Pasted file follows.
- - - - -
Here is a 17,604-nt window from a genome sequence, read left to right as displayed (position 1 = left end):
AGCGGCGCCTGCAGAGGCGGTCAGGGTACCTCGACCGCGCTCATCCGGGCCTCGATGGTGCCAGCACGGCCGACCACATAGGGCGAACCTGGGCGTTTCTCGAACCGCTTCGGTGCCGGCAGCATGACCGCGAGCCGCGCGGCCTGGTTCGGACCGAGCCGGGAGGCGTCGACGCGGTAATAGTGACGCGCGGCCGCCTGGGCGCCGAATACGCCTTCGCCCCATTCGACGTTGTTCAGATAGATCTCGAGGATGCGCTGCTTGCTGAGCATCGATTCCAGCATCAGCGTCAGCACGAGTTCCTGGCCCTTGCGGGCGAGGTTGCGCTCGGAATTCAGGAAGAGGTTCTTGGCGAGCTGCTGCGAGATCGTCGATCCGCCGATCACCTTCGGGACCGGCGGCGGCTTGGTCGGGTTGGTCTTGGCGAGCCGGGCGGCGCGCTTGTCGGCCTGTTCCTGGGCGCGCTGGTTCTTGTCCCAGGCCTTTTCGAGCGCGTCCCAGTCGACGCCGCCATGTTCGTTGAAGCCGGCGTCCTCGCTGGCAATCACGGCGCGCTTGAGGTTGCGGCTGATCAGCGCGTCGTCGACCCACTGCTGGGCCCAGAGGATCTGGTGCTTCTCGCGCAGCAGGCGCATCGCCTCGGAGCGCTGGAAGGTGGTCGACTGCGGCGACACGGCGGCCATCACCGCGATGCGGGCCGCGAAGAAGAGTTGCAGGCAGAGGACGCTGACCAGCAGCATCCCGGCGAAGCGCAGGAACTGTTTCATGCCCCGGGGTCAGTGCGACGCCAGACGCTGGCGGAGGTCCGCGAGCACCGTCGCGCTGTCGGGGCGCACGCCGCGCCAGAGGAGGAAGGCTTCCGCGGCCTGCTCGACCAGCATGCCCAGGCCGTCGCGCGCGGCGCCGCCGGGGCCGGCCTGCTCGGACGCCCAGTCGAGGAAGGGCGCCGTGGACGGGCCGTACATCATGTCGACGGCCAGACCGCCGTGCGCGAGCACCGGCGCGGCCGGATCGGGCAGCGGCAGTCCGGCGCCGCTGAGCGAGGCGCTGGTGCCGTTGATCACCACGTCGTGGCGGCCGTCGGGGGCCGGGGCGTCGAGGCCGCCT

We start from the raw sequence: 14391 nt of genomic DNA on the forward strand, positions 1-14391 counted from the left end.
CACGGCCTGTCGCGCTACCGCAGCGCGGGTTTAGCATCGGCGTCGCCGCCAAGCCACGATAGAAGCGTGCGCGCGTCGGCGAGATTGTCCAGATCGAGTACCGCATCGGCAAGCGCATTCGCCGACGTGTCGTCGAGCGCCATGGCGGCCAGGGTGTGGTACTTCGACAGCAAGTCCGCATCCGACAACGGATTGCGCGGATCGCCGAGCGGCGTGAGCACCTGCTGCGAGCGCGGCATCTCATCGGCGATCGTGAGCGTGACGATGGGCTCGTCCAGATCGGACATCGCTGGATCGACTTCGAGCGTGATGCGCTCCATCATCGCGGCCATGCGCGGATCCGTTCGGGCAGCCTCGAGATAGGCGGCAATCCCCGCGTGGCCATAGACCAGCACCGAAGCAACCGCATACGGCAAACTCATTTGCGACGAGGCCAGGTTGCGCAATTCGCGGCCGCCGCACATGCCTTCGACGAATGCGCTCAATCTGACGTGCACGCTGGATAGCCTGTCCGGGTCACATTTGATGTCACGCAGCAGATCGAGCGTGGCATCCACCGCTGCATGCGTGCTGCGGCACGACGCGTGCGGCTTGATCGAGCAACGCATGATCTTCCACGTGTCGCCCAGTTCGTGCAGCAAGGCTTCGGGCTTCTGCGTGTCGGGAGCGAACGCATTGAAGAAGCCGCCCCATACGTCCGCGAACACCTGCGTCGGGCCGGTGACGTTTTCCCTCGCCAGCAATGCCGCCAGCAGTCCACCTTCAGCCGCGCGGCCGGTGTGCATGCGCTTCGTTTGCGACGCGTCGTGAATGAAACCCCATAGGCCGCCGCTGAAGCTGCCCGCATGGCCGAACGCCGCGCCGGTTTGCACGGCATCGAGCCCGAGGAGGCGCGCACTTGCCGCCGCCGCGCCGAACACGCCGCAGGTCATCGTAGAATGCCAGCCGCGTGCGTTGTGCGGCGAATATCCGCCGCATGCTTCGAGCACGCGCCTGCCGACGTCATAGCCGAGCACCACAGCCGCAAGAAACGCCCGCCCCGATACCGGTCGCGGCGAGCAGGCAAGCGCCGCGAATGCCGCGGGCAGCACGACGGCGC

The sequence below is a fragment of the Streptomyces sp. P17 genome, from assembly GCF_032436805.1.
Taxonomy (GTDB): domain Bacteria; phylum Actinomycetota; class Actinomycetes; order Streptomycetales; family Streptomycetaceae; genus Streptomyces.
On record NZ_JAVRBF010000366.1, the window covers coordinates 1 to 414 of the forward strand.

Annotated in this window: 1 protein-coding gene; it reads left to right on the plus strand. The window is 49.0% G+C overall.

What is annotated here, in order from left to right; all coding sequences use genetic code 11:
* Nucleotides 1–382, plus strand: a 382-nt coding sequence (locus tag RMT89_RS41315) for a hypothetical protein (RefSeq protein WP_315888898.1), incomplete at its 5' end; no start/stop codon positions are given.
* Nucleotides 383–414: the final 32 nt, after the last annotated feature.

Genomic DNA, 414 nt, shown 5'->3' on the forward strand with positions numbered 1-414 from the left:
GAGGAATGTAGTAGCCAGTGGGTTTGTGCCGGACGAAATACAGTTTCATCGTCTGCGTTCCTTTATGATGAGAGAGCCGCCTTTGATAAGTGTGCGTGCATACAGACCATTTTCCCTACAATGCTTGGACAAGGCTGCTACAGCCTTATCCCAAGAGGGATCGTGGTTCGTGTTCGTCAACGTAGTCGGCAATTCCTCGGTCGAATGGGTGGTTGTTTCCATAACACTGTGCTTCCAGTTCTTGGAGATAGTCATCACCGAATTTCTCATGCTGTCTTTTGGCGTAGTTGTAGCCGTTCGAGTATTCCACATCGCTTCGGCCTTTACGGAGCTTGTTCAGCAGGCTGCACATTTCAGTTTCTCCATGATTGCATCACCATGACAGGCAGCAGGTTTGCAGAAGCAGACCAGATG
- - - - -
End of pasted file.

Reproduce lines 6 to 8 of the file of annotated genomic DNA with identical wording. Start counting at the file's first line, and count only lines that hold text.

Taxonomy (GTDB): domain Bacteria; phylum Actinomycetota; class Actinomycetes; order Streptomycetales; family Streptomycetaceae; genus Streptomyces.
On record NZ_JAVRBF010000366.1, the window covers coordinates 1 to 414 of the forward strand.

Annotated in this window: 1 protein-coding gene; it reads left to right on the plus strand. The window is 49.0% G+C overall.